The resulting crack formation appears brittle in characteristic and has resulted in rapid crack growth. Observations of the fatigue crack indicate that it started as a brittle initiation within the HAZ before propagating through to the more ductile parent microstructure. The fatigue fracture surface of the cut-edges fatigue crack propagating from a laser cut-edge revealed that initiation was observed to start from the lower region of the cut-edge. As it was observed when testing fatigue coupons, the definition of laser striations is also critical towards determining the fatigue performance of a larger component. Macroscopically two distinct zones were present on the fracture surface, and the region I crack growth is comparatively smooth. The region II crack growth consisted of a coarse beach lines forming during crack growth and these features became coarser with increasing fatigue crack length.

CAE-Based Assessment of Durability

The important region of node elements around the hole is shown in Fig. 19 and represents the critical cut-edge region. This is defined as an edge element versus edge quality lookup data for interpolation, from the data collected during the testing of fatigue coupons with smooth and laser cut-edges. FE stress analysis was performed using MSC.Nastran and the results were imported into MSC.Partran, which produced stress contour maps. The analysis is important in terms of observing the stress distribution under an applied load. Comparisons of this region were made with that of the physical components strain gage measurements. This was to ensure that the FE predictions were comparable to that of the actual result, and this stress analysis becomes an increasingly important component when determining the fatigue life. Under the process of four-point loading, the stresses radiate from around the cut-edge hole during the process of four-point loading, with the peak stress being at the apex of the cut-edge hole.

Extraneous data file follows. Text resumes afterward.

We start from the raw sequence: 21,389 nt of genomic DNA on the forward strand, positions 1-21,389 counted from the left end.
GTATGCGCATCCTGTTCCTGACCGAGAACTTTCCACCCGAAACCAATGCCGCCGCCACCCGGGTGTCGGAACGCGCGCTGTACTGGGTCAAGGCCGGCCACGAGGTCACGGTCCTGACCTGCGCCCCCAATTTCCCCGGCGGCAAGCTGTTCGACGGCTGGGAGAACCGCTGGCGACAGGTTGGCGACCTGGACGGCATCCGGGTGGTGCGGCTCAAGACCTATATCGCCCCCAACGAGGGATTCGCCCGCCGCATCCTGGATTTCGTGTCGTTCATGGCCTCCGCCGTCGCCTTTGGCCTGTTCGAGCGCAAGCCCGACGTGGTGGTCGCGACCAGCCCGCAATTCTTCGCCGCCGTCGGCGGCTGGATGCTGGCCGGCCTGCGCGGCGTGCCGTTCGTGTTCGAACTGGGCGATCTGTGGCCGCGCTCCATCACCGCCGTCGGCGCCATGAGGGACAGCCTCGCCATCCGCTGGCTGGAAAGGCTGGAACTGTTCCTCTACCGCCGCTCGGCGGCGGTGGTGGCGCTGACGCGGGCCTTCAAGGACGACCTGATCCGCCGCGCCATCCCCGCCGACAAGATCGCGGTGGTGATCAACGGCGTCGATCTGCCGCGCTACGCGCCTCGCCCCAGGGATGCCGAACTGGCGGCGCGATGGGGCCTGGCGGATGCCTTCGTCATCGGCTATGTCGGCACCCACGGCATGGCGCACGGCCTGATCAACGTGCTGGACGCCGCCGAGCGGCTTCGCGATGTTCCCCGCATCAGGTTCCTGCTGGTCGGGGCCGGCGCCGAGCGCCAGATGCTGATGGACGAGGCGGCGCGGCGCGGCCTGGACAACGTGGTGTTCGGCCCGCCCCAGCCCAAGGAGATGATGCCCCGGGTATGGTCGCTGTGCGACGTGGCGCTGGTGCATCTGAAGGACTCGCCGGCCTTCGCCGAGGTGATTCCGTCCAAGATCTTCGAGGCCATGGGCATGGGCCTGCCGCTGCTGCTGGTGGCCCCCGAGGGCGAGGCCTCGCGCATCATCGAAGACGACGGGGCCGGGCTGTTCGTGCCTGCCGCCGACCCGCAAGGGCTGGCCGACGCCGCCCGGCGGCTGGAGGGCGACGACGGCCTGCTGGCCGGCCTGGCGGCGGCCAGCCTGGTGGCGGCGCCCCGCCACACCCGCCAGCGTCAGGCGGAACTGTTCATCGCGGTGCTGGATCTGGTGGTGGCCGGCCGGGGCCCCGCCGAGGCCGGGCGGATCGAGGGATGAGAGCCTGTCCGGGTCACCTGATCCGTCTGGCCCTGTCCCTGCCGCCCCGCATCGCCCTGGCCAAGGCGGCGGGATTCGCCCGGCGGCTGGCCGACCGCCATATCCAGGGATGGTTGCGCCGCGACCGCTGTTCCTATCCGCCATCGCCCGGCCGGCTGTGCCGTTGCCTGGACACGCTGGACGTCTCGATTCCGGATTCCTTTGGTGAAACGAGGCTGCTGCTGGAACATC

Fig. 19

Fatigue life FE predictions compared with physical smooth cut-edge data of (a) S355MC and (b) DP600 laser cute-edges

The physical results were compared with those of the FE model predictions, in which the linear-elastic strain prediction made by the model was calculated at 1 kN. The component displacement is at its maximum at the apex of the cut-edge holes radius and this increased as the applied load was increased. The area of maximum stress at the center of the structure was also where fatigue cracks were observed to initiate under the sinusoidal loading process. Because of the geometry of the structure, there is an area of stress concentration at the center, forming a localized plastic zone. This stress concentration is therefore critical towards determining the resulting fatigue lives of the structures with laser cut-edges.

It is this understanding of the materials response during the loading process that is critical towards being able to make accurate FE life prediction for fatigue crack initiation lives of laser cut-edges. Predicting the lives to crack initiation through FE analysis is based on the use of E–N cut-edge fatigue coupon data, in which predictions were made using the MSC.Fatigue data analysis module within MSC.Nastran

The material data and E–N fatigue data of the different cut-edges as shown in Table 3 were used to make the fatigue life FE model predictions of the Beam structure under loading. These data were inserted into a database that was used in analysis to extrapolate fatigue life curves of the structure using three methods of prediction to evaluate fatigue lives to crack initiation.
Table 3

Cut-edge tensile, E–N fatigue and cyclic stress strain coefficient data used in the model prediction

Material and cut-edge

Monotonic/tensile data